> including the bulls. This has basically been a case of the
    > market storing up energy for a big move. We will get one,
    > eventually. And right now I think that the move will be down.
    >
    > In any case, no matter which direction the market breaks,
    > you can be sure to ALWAYS be take maximum advantage of our
    > strategies by upgrading to the Walker MarketEdge - you will
    > get all our extra issues, PLUS our Mutual Fund picks, PLUS
    > immediate Flash Updates whenever there are changes in our
    > models. You can get more details at this web page:
    >
    > > > > https://www.lowrisk.com/wme-secure.htm < < <
    >
    >
    > ---
    >
    > I have gotten a few questions lately about why the model has
    > been stuck at a 3 throughout the rally this year.
    >
    > Fair question... but the answer is not a particularly easy
    > one, and I don't know how satisfying it will be.
    >
    > Back in the mid-late 90's the bull market was roaring ahead.
    > And at the time, the one thing that was absolutely crystal
    > clear to me was that the market was setting itself up for a
    > huge crash. The model I built was designed to get us out of
    > the market when that crash came.
    >
    > And that is exactly what it did. If you joined us before
    > 2000, then you know that we simply stepped aside and missed
    > all the excitement as the market crashed.
    >
    > And as the market crashed there were factors in the model
    > that basically slowed down its response so it wouldn't get
    > caught in the huge bear market rallies. Again, the model
    > basically succeeded. The market had some huge powerful
    > rallies that ended in utter collapse and lots of early bulls
    > getting burned. And, for the most part, we missed the fun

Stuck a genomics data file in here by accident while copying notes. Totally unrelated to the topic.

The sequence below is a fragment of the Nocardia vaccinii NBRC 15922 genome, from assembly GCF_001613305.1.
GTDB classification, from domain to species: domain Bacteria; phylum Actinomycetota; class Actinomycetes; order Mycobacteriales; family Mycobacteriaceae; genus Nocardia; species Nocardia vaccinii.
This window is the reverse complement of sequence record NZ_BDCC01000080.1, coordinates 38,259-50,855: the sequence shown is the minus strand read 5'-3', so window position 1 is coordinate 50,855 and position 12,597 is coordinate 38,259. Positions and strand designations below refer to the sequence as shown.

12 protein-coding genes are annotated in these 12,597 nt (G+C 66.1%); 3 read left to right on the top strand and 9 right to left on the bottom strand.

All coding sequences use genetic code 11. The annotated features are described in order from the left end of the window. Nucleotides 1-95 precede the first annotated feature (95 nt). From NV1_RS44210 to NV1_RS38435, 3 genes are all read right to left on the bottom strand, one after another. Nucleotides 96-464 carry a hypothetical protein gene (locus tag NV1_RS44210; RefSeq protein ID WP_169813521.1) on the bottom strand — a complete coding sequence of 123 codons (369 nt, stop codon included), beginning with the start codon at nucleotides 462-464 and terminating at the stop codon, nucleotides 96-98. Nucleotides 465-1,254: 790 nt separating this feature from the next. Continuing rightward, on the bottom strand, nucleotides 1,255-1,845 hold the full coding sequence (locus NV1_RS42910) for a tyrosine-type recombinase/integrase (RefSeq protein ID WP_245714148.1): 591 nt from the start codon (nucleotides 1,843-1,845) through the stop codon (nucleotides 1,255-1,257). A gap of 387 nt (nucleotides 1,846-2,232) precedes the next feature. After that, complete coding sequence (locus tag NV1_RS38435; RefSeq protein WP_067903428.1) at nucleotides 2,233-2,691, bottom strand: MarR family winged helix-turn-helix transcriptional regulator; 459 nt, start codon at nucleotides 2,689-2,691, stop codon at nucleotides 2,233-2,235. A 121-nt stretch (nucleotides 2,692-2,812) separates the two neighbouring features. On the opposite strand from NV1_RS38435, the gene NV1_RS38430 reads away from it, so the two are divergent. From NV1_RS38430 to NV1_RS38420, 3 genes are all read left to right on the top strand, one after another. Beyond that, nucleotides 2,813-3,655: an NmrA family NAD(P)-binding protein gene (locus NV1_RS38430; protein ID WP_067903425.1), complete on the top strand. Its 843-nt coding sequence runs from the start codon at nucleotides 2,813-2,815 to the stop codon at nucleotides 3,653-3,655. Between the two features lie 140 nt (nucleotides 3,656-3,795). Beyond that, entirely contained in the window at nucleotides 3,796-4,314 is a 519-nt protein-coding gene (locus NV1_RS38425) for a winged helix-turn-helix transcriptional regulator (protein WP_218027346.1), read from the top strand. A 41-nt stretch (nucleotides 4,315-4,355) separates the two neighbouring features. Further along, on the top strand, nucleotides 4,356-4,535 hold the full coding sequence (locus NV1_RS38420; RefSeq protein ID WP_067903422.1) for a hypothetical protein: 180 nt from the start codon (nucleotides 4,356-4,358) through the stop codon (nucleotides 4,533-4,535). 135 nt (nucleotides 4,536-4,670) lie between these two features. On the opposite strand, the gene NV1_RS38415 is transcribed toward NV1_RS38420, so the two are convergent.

> and games.
    >
    > But now we have a case where we have had an extended rally.
    > This rally really hasn't gone much further than the previous
    > bear market rallies, but it has certainly lasted longer. And
    > our model has remained out of the market, and our Signal
    > Strength hasn't even budged. Part of this in the last month
    > or two is due to the market internals deteriorating, but a
    > bigger part is just the design of the model - after a change
    > to a secular bear market, it takes a lot to get the model
    > excited about jumping back in.
    >
    > Now with all that said, I am looking at a very strong
    > possibility of making some changes to the model. The
    > conditions are very different than they were 10 years ago
    > when I started working on the model. I think some changes to
    > make the model a bit more momentum based could make the
    > model more agile and quicker responding. The question is
    > whether I can achieve this while maintaining the basic "low
    > risk" aspects of the model. I will keep you informed of the
    > progress.
    >
    > ---
    >
    > Finally, over the years we have frequently mentioned various
    > support and resistance levels in this newsletter. Support
    > and resistance is NOT built into our model, but they are a
    > VERY important tool we use to analyze the market.
    >
    > We have lots of techniques that we use to come up with these
    > levels, but one of our "secrets" are Fibonacci levels... and
    > a good friend of mine has recently completed a full course
    > on using Fibonacci levels. The course is mostly aimed at
    > short term traders, but the techniques also carry over to
    > longer term investors. You can get more details here:
    >
    > http://lowrisk.com/srwml.htm
    >
    > ---
    >
    >
    >
    >
    > Good Luck,
    > Jeff
    >
    >
    > Copyright (c) 2003 by Jeff Walker, Bayfield, CO. This
    > newsletter may be forwarded, as long as you do so in its
    > entirety.
    >
    > Disclaimer:
    > The financial markets are risky. Investing is risky. Past
    > performance does not guarantee future performance. The
    > foregoing has been prepared solely for informational
    > purposes and is not a solicitation, or an offer to buy or
    > sell any security. Opinions are based on historical
    > research and data believed reliable, but there is no
    > guarantee that future results will be profitable.